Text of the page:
As you all know the untimely passing of Terry was unexpected, even by him. We all knew he had cancer but we all thought he had some years left. So some of us who have worked closely with him over the years are scrambling around trying to figure out what to do. My job, among other things, is to establish communications with the Bartcop community and provide email lists and groups for those who might put something together. Those who want to play an active roll in something coming from this, or if you are one of Bart's pillars, should send an email to email@example.com.
Bart's final wish was to pay off the house mortgage for Mrs. Bart who is overwhelmed and so very grateful for the support she has received. Anyone wanting to make a donation can click on this the yellow donate button on bartcop.com
But - I need you all to help keep this going. This note isn't going to directly reach all of Bart's fans. So if you can repost it on blogs and discussion boards so people can sign up then when we figure out what's next we can let more people know. This list is just over 600 but like to get it up to at least 10,000 pretty quick. So here's the signup link for this email list.
( mailman.bartcop.com/listinfo/bartnews )
from that Mad Cat, JD
In The Chaos Household
Nice sunny day.
Another French Auction
The United States is calling for a French auctioneer to halt a sale of artefacts made by Native American tribes set for Monday and instead help items be returned.
A letter to the Eve auction house on Friday from Jane Hartley, the US ambassador to France, called for the objects to be pulled from bidding while the Hopi and Navajo tribes "determine if they have recourse to seek their return".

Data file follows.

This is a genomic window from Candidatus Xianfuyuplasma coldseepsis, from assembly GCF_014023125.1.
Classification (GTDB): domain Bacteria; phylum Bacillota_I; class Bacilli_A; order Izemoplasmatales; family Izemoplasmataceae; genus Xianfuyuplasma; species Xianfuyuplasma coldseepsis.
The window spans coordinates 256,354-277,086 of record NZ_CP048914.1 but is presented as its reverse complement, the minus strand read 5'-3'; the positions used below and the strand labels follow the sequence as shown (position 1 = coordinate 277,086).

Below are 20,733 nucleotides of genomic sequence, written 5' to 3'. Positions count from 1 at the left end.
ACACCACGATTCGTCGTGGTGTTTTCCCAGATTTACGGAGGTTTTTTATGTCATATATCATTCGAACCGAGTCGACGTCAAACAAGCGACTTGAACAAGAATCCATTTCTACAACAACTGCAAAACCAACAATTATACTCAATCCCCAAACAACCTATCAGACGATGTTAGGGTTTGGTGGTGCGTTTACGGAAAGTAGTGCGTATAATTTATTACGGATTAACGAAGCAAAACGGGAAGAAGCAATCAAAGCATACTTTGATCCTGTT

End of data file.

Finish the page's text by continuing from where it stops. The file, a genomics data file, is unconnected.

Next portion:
A Navajo delegation argues the objects belong to the tribe -- which considers them living beings -- after viewing the items at the Drouot auction house in Paris, according to an embassy statement.
Meanwhile, the Hopi tribe and the native peoples defence group Survival International asked a court on Friday to order the release of the sellers' identities.
Activists' previous attempts to block auctions of Native American objects in France have failed, with French courts rejecting three prior requests from the Hopi and Survival International since April 2013.
New James Bond Screenplay Stolen
The producers of James Bond films have acknowledged that an early version of the screenplay for the new movie "SPECTRE" was among the material stolen in the massive cyberattack on Sony Pictures Entertainment.